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decided: January 10, 1978.


Appeal from the Order of the Court of Common Pleas of Centre County in case of In Re: Appeal of Penn State Faculty Club from Refusal of the Pennsylvania Liquor Control Board to Grant New Club Liquor License, No. 76-500.


John C. Gilliland, II, with him McQuaide, Blasko & Brown, Inc., for appellant.

David Shotel, Assistant Attorney General, with him Harry Bowytz, Chief Counsel, and Robert P. Kane, Attorney General, for appellee.

Richard W. Cleckner and Jerome T. Foerster, for amicus curiae, State College Tavern Association.

President Judge Bowman and Judges Crumlish, Jr., Mencer, Rogers and Blatt. Judge Wilkinson, Jr. did not participate. Opinion by Judge Mencer. Dissenting Opinion by Judge Rogers. Dissenting Opinion by Judge Crumlish, Jr.

Author: Mencer

[ 33 Pa. Commw. Page 322]

The Penn State Faculty Club appeals to this Court to hold that The Pennsylvania State University and the immediately surrounding area is a resort within the meaning of Section 461 of the Liquor Code, Act of April 12, 1951, P.L. 90, as amended, 47 P.S. § 4-461.

The Faculty Club's 300 members, most of whom are teachers and administrative personnel from the University's main campus in State College, are attempting to obtain a new club liquor license. The license would allow alcoholic beverages to be available at a new clubhouse building on the main campus. This building was built and is owned by the University, which leases it to the Faculty Club.

Problems have arisen because State College's quota of 16 licenses for the retail sale of alcoholic beverages is already exceeded by six. In addition, there are five hotel liquor licenses, one club liquor license, and two catering-club liquor licenses which are not counted against the quota. The Faculty Club therefore applied to the Pennsylvania Liquor Control Board (Board) to determine whether in its opinion, the Borough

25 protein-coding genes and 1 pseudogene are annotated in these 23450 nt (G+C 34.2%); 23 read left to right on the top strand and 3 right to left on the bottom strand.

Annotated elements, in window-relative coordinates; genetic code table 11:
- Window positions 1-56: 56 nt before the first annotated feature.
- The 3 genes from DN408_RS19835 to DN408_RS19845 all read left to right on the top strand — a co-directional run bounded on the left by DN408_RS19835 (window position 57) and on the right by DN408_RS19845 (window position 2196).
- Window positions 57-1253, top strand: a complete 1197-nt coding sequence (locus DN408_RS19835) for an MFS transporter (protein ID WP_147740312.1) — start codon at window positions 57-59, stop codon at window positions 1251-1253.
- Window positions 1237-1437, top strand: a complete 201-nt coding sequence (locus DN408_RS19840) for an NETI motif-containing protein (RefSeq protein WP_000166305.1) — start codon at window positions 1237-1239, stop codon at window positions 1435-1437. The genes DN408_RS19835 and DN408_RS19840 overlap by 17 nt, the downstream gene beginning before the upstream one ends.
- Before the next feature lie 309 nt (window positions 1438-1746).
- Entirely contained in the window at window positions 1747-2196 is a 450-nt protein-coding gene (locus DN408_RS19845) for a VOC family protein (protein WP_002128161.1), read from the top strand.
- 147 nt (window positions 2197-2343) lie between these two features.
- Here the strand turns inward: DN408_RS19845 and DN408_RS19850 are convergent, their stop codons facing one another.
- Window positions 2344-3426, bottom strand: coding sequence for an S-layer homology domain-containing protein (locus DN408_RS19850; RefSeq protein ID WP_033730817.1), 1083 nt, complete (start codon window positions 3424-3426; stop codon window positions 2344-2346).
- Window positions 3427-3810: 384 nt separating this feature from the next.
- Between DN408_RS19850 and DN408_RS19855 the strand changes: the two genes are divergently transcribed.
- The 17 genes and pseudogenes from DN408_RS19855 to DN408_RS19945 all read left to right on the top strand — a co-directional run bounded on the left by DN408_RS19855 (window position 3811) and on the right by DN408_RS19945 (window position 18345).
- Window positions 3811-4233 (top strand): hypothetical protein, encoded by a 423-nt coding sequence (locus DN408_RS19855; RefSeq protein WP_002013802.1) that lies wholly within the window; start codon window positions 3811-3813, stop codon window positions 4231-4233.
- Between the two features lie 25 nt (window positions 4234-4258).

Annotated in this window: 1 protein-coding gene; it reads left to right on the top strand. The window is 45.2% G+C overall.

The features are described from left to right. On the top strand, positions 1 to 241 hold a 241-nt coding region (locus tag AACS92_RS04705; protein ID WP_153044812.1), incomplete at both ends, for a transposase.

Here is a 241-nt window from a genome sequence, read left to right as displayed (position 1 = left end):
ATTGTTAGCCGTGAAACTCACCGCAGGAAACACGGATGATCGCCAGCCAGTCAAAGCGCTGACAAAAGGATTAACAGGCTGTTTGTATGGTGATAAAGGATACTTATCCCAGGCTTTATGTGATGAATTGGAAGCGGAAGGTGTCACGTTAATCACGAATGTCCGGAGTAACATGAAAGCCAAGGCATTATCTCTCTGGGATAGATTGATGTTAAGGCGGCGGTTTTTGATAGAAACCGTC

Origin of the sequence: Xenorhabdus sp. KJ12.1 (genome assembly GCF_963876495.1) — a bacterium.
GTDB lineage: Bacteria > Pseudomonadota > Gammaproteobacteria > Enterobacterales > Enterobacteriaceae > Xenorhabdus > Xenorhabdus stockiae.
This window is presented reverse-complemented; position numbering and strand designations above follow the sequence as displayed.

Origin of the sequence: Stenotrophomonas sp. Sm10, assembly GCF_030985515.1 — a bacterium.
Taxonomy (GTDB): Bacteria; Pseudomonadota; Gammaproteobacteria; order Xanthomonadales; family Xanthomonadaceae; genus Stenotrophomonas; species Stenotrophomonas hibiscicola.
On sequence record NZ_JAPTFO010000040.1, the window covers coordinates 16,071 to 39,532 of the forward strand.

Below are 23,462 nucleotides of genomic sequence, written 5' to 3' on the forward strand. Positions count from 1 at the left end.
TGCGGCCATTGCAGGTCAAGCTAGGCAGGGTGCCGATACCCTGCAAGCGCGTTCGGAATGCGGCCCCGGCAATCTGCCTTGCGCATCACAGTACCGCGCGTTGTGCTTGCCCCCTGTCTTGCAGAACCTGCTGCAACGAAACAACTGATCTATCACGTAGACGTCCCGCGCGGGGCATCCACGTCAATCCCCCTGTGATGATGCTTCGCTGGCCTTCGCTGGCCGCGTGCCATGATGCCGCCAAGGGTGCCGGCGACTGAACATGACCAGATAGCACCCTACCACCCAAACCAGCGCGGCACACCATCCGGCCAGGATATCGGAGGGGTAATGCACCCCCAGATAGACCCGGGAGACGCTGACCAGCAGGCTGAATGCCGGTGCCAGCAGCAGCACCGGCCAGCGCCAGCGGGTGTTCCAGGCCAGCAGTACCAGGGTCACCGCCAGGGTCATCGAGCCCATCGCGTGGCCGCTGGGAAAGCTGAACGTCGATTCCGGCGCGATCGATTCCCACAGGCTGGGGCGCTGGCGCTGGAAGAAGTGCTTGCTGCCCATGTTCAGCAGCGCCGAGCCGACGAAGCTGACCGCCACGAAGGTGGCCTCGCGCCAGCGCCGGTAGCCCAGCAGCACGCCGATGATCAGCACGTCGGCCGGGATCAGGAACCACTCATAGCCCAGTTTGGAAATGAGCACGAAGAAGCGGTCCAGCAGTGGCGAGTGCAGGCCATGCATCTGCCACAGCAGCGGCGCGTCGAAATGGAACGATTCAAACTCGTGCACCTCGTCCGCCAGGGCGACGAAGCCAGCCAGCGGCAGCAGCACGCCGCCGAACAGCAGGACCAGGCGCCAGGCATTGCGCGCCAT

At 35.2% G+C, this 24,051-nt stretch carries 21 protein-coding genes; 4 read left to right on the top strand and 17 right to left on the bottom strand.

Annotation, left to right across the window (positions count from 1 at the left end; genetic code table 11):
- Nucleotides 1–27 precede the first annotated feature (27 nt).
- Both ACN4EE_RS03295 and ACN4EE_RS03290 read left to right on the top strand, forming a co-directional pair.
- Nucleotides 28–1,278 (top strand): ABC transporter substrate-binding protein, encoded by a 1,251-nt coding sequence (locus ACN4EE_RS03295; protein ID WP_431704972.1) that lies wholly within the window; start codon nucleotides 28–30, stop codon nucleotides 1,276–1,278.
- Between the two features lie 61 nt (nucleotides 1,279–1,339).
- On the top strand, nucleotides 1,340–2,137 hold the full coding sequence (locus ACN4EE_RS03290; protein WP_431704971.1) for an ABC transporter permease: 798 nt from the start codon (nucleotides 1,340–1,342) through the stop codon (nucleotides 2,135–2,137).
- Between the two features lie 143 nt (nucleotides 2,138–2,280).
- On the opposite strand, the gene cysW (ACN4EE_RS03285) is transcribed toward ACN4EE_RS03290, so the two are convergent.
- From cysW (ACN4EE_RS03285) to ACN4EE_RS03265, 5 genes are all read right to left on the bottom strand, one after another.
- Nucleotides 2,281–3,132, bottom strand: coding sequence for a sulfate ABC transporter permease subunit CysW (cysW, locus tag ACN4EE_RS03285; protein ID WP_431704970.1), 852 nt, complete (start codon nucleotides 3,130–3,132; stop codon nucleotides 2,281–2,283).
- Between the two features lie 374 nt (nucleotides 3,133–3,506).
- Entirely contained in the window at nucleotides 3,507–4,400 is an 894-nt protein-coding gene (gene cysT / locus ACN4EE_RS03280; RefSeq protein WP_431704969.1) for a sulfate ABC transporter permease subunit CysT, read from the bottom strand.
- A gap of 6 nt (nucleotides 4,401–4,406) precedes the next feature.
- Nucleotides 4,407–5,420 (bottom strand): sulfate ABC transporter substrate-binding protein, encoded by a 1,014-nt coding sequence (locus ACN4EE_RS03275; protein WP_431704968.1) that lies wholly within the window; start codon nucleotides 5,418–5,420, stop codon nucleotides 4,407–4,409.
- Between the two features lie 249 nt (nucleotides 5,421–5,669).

[ 33 Pa. Commw. Page 323]

    of State College is located within a "resort area." Such a determination, coupled with a finding that the Faculty Club members actually need the license, would allow the Board to issue a license to the Club pursuant to Section 461. See Willowbrook Country Club, Inc. Liquor License Case, 409 Pa. 370, 187 A.2d 154 (1962); Application of Dorothy R. Hohl, 20 Pa. Commonwealth Ct. 490, 342 A.2d 493 (1975). See also Petition of Springdale District Sportsmen's Association, 20 Pa. Commonwealth Ct. 479, 342 A.2d 802 (1975); Riviera Country Club Liquor License Case, 201 Pa. Superior Ct. 70, 191 A.2d 725 (1963).

After extensive hearings, the Board issued an opinion finding that the quota for the municipality was exceeded as hereinbefore indicated, that the clubhouse on the main campus was not located within a resort area, and that necessity for an additional retail liquor license had not been established. It therefore refused to grant a new club liquor license, and the Faculty Club appealed to the Court of Common Pleas of Centre County.

Pursuant to Section 464 of the Liquor Code, 47 P.S. § 4-464, the lower court heard the application de novo on questions of fact and administrative discretion. Without making specific findings, the lower court concluded that the record justified the Board's finding that the Borough of State College is not within a resort area. The Court noted in particular that recreational facilities between 10 and 25 miles from The Pennsylvania State University campus did not effectively create a resort area surrounding the campus and that to call the campus itself a resort would be an insult to a fine university. Affirming the Board on the resort-area issue, the Court sustained the refusal to issue a license to the Faculty Club.